Loyola Marymount Professor Uses Graphic Design to Promote Social Justice

A professor at Loyola Marymount University is using art to promote social justice throughout her classes. Saeri Cho Dobson, associate professor of graphic design, teaches her students that graphic design is a medium that has the opportunity to persuade its viewers. When Cho came to LMU she was inspired by their Jesuit mission of promoting social justice so she began to partner with the Center for Service and Action which connected her with nonprofits in Los Angeles.

Cho centered her design entrepreneurship class on a final student project that incorporated social justice work. She explained how a group of her students “worked with the Lamp Community in downtown Los Angeles, which has art and music programs for homeless people. The students developed a project to design a portable, solar-paneled cell-phone charger for homeless people, who aren’t always welcome in cafes or restaurants as a place to charge their phone.” Cho hopes that her students learn they can foster community and a commitment to social justice through their designs.

To read more about Cho’s class, visit LMU news.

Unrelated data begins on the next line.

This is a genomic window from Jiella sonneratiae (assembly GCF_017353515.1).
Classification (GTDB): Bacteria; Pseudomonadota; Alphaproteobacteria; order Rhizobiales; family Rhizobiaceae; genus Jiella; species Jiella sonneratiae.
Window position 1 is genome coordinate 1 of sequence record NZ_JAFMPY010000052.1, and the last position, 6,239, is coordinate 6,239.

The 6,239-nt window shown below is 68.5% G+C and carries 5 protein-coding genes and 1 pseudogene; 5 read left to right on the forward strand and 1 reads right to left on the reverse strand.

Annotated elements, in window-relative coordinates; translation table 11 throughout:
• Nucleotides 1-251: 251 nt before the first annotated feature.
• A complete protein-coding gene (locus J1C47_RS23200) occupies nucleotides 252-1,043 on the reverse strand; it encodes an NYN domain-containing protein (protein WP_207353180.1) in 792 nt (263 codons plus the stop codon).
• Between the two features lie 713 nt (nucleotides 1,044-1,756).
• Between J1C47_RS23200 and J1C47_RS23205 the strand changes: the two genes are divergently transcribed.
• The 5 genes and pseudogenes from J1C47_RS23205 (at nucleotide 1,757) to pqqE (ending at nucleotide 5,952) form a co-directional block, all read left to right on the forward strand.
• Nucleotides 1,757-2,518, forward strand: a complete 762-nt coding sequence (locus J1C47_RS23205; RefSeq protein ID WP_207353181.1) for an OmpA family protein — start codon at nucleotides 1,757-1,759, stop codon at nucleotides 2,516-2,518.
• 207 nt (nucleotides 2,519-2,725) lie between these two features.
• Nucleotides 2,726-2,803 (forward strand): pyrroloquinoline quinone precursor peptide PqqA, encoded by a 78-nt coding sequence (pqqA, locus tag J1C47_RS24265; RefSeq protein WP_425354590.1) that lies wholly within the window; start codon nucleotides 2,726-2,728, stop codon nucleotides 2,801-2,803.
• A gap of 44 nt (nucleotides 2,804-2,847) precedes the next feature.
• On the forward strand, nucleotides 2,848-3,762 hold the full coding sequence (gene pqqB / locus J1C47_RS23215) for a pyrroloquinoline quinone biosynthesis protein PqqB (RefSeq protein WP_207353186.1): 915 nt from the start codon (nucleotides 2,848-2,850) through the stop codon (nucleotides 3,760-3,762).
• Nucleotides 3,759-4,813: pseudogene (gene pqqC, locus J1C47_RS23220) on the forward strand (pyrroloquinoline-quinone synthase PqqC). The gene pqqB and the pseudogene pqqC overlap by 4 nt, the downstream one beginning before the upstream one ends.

Peace and Justice in ACCU’s Summer Newsletter

ACCU recently released the summer edition of Update, our quarterly newsletter. Read Update in full here. Peace and Justice highlights include:

  • ACCU President’s Letter: Celebrating 50 years of Populorum Progressio
  • Rivier Students Participate in Day of Service: In April, Rivier University held its fifth annual First-Year Student Day of Service, contributing hundreds of service hours to Greater Nashua, New Hampshire non-profit organizations.
  • Mount Marty Students Volunteer at Rosebud Indian Reservation: Eighteen students from Mount Marty College recently participated in an annual service opportunity that sends nursing students and non-nursing majors to the Rosebud Indian Reservation to work with Tree of Life Ministry in Mission, South Dakota.
  • Newman Students Focus Art on Syrian Conflict: The atrium in Newman University’s Dugan Library was home to a student-created art exhibit in April, with art designed to depict the conflict in Syria.